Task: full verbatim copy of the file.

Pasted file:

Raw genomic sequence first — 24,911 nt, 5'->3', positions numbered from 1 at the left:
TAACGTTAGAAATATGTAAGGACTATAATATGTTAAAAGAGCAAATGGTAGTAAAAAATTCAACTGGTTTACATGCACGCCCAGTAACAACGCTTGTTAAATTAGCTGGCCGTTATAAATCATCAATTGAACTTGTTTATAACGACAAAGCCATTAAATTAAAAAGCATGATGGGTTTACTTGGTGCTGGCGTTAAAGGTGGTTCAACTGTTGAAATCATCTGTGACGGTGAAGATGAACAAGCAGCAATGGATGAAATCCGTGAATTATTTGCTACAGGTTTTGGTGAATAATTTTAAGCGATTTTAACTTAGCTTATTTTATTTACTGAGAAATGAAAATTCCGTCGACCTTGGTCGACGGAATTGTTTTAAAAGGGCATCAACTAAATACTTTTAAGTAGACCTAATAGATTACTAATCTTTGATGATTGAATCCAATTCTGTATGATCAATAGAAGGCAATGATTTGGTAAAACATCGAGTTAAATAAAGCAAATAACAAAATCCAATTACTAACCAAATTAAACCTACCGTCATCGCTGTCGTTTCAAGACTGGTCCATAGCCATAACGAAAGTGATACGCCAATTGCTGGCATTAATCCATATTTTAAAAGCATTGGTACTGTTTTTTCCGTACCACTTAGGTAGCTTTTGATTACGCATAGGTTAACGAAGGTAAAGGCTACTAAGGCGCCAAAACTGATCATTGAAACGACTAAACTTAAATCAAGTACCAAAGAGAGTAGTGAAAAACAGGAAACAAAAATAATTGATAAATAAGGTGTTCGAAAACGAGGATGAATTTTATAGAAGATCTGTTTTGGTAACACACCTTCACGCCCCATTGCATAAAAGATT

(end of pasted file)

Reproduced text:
Raw genomic sequence first — 24,911 nt, 5'->3', positions numbered from 1 at the left:
TAACGTTAGAAATATGTAAGGACTATAATATGTTAAAAGAGCAAATGGTAGTAAAAAATTCAACTGGTTTACATGCACGCCCAGTAACAACGCTTGTTAAATTAGCTGGCCGTTATAAATCATCAATTGAACTTGTTTATAACGACAAAGCCATTAAATTAAAAAGCATGATGGGTTTACTTGGTGCTGGCGTTAAAGGTGGTTCAACTGTTGAAATCATCTGTGACGGTGAAGATGAACAAGCAGCAATGGATGAAATCCGTGAATTATTTGCTACAGGTTTTGGTGAATAATTTTAAGCGATTTTAACTTAGCTTATTTTATTTACTGAGAAATGAAAATTCCGTCGACCTTGGTCGACGGAATTGTTTTAAAAGGGCATCAACTAAATACTTTTAAGTAGACCTAATAGATTACTAATCTTTGATGATTGAATCCAATTCTGTATGATCAATAGAAGGCAATGATTTGGTAAAACATCGAGTTAAATAAAGCAAATAACAAAATCCAATTACTAACCAAATTAAACCTACCGTCATCGCTGTCGTTTCAAGACTGGTCCATAGCCATAACGAAAGTGATACGCCAATTGCTGGCATTAATCCATATTTTAAAAGCATTGGTACTGTTTTTTCCGTACCACTTAGGTAGCTTTTGATTACGCATAGGTTAACGAAGGTAAAGGCTACTAAGGCGCCAAAACTGATCATTGAAACGACTAAACTTAAATCAAGTACCAAAGAGAGTAGTGAAAAACAGGAAACAAAAATAATTGATAAATAAGGTGTTCGAAAACGAGGATGAATTTTATAGAAGATCTGTTTTGGTAACACACCTTCACGCCCCATTGCATAAAAGATT